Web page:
Tech Tips: Sprint's good rates come with a price

Staff Writer
Columbus CEO

NEW YORK (AP) — In revamping its prices and plans this week, Sprint is joining Verizon and AT&T in letting families share pools of data.

The new Sprint plans are available starting Friday and reward families that need a lot of data. But the company is also keeping an unlimited-data plan that's beneficial for individuals — and competes with a similar T-Mobile offering.

Now that most Americans have cellphones, wireless companies have been trying to lure consumers with lower prices. And to increase revenue from existing customers, the carriers have been pushing services with higher data allotments.

To help guide you through the maze of options from the four national wireless carriers — Verizon, AT&T, Sprint and T-Mobile — here's a look at the best plans for individuals, couples and families of four.

First, a few things to keep in mind:

— The price you pay for mobile service should be only one factor. In my travels, I was more likely to get high-speed data service with AT&T and Verizon, especially in rural areas. T-Mobile has improved in many cities. Sprint is still catching up. A plan with a large data allotment won't mean much if you can't use it. Also, if you travel a lot, only T-Mobile offers free data roaming outside the U.S.

— The prices I compare here are for voice, text and data services only and do not include the cost of the phone. Taxes and fees are also extra, as well as one-time charges to activate service.

— The best deals tend to require that you buy a phone at full price or bring your own phone. Buying a phone means paying $600 or more up front for a high-end phone or spreading that out in monthly installments. With Verizon, you must participate in its Edge installment plan to qualify. Rates for voice, text and data services go up if you buy a subsidized phone for about $200 with a two-year contract. For a high-end phone, you're still typically better off accepting the subsidies and paying the higher service rates if you upgrade right at the two-year mark.



Verizon and Sprint have great prices for individuals, who typically need 2 gigabytes of data per month. Unsubsidized plans are available for $50 a month and include unlimited calls and texts.

With AT&T, you pay $65. T-Mobile doesn't have a 2 GB plan. It offers 1 GB for $50 and 3 GB for $60.

With Verizon, avoid its flagship More Everything plan if you're an individual needing 2 gigabytes. Verizon offers single-line 2 GB plans through More, but for $80. Ask for the special plan for individuals, which is just called Single Line Plan.

But if you need something other than 2 GB or have tablets to add with Verizon, you're stuck with More. And this special plan is billed as promotional, so Verizon might yank it anytime.

Verizon and Sprint are also the best for subsidized plans with 2 GB — $60 with Verizon and $65 with Sprint. AT&T's costs $80. T-Mobile no longer offers subsidized phones.

Sprint and T-Mobile are the only carriers still offering unlimited data to new customers. Sprint's is $60 for an individual, while T-Mobile's is $80. Both plans are unsubsidized. Sprint's deal is particularly good, as it's just $10 more than the 2 GB plan, though make sure you live where Sprint has good service.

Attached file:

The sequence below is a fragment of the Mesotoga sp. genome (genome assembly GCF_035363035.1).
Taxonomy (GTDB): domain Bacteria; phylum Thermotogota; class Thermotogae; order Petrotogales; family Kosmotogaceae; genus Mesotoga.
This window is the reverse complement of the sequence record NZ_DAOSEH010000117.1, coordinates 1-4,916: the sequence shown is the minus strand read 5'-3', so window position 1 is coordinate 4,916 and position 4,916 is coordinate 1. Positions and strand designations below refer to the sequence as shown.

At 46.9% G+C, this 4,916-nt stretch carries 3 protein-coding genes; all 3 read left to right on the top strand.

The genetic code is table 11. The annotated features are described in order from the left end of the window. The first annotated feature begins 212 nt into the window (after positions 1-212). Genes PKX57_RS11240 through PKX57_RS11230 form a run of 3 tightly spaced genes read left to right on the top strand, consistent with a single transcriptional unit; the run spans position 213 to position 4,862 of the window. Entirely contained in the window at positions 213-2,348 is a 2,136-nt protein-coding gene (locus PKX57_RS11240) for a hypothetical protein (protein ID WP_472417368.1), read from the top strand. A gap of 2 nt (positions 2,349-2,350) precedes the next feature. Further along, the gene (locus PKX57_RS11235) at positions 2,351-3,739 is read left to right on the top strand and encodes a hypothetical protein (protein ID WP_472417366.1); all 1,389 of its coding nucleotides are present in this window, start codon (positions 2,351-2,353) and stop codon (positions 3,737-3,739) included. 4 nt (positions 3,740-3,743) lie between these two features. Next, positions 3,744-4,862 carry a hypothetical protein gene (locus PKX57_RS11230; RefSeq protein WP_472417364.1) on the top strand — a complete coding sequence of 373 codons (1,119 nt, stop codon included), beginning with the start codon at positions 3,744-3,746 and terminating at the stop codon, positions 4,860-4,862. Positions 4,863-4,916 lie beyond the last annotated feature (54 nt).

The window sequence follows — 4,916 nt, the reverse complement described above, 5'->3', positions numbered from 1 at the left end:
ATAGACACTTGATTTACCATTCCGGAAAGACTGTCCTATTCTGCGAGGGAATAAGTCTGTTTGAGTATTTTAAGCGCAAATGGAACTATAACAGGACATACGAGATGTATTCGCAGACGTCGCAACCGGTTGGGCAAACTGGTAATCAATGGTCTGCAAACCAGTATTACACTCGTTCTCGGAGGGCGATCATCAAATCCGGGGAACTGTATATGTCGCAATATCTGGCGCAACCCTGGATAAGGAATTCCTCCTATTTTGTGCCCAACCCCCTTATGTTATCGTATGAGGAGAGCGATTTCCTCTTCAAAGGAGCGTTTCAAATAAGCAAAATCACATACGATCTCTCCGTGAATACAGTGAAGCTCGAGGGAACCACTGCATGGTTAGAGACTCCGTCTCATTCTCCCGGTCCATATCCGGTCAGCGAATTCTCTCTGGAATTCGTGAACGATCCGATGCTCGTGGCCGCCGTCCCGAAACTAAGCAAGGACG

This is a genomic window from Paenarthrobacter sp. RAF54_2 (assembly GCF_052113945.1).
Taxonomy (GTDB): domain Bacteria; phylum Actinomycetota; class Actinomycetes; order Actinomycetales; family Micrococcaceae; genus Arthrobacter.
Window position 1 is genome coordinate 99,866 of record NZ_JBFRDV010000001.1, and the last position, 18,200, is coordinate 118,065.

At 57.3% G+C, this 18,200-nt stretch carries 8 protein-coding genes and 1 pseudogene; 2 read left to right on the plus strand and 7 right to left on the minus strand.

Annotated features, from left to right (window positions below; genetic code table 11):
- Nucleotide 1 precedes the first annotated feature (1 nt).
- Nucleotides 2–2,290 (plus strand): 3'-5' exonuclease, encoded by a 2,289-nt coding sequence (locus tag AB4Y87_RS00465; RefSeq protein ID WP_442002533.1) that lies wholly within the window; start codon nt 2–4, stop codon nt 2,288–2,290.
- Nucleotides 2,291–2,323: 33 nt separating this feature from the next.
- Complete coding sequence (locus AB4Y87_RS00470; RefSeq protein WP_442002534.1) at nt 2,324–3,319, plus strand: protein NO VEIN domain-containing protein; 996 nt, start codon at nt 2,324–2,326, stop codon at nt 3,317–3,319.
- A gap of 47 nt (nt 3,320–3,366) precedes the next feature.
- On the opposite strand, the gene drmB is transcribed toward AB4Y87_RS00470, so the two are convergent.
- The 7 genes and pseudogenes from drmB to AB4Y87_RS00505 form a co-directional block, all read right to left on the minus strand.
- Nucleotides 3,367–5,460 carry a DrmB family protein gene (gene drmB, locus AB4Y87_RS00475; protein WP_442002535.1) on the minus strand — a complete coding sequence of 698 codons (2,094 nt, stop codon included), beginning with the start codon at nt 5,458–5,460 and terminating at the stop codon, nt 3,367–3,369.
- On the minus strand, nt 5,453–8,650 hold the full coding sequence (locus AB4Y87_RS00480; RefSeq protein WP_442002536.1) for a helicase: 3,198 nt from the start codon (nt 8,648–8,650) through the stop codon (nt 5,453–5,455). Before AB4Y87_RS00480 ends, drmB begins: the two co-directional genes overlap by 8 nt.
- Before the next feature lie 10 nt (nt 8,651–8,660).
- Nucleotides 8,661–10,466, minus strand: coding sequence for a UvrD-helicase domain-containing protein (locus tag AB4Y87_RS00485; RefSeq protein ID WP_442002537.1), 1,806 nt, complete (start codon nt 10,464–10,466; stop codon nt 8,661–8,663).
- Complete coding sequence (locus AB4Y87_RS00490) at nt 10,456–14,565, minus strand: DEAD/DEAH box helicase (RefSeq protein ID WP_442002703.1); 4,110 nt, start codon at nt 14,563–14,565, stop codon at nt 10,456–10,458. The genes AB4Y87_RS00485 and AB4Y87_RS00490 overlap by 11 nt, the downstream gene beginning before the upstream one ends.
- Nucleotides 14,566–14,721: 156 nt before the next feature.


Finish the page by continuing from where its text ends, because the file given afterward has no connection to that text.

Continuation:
Technically, all T-Mobile plans are unlimited, but the company reduces your speeds greatly after you hit the allotment. The unlimited plan offers unlimited data at 4G LTE speeds, the fastest available today.



Sprint has the best deal for two-line plans that offer 4 gigabytes to share. It's $90 a month if you buy or bring your phone. With subsidies, it's $120 — the same that AT&T charges for two-line, unsubsidized plans. Verizon charges even more, $130. With both AT&T and Verizon, subsidized plans cost $150 for two lines.

It gets complicated with T-Mobile. The company offers discounts for multiple phones, but it doesn't let those phones share data. Each phone gets its own allotment. To get 4 GB, you can put one phone on a 1 GB plan and the other on 3 GB. That will cost $90 combined — same as Sprint, but without the sharing flexibility. If 1 GB isn't enough, it's $100 for both phones to get 3 GB each.

Sprint is also better for unlimited plans — at $120, compared with $140 with T-Mobile.



Sprint is able to offer a good deal here — not on price, but on the amount of data it offers. For $160 a month, unsubsidized customers share 20 gigabytes with Sprint and 10 gigabytes with AT&T and Verizon. With subsidies, it's $100 more a month with all three carriers.

As a promotion, customers switching to Sprint by Sept. 30 get additional discounts until the end of 2015, bringing the 20 GB unsubsidized plan to $100. You can have up to 10 people sharing that for the same price. It might sound like a good deal, but if you're paying for the phone in installments, the monthly payments will continue past the end of the promotion, making it difficult to switch to a rival then.

Also, remember that double the data allotment means nothing if you can't use it. AT&T and Verizon still have better networks. Plus, 20 gigabytes is more than many families will need, unless you're doing a lot of online gaming or video streaming without Wi-Fi. A two-hour movie, for instance, can easily consume more than a gigabyte.

Don't need 20 gigabytes? Sprint offers 8 GB and 12 GB plans, though both are more expensive than the 20 GB plans for those who buy or bring their own phone. For those on subsidized plans, it's cheaper to go with less data.

If you exclude Sprint's promotion, which existing Sprint customers aren't eligible for, T-Mobile has the best price. A family of four can pay $100 for 2.5 GB each — a total of 10 GB. But the allotment drops to 1 GB each after next year, and those 10 gigabytes aren't sharable.

For unlimited plans, Sprint loses its pricing advantage, as it doesn't offer multi-line discounts. The family pays $240 on Sprint and $220 on T-Mobile.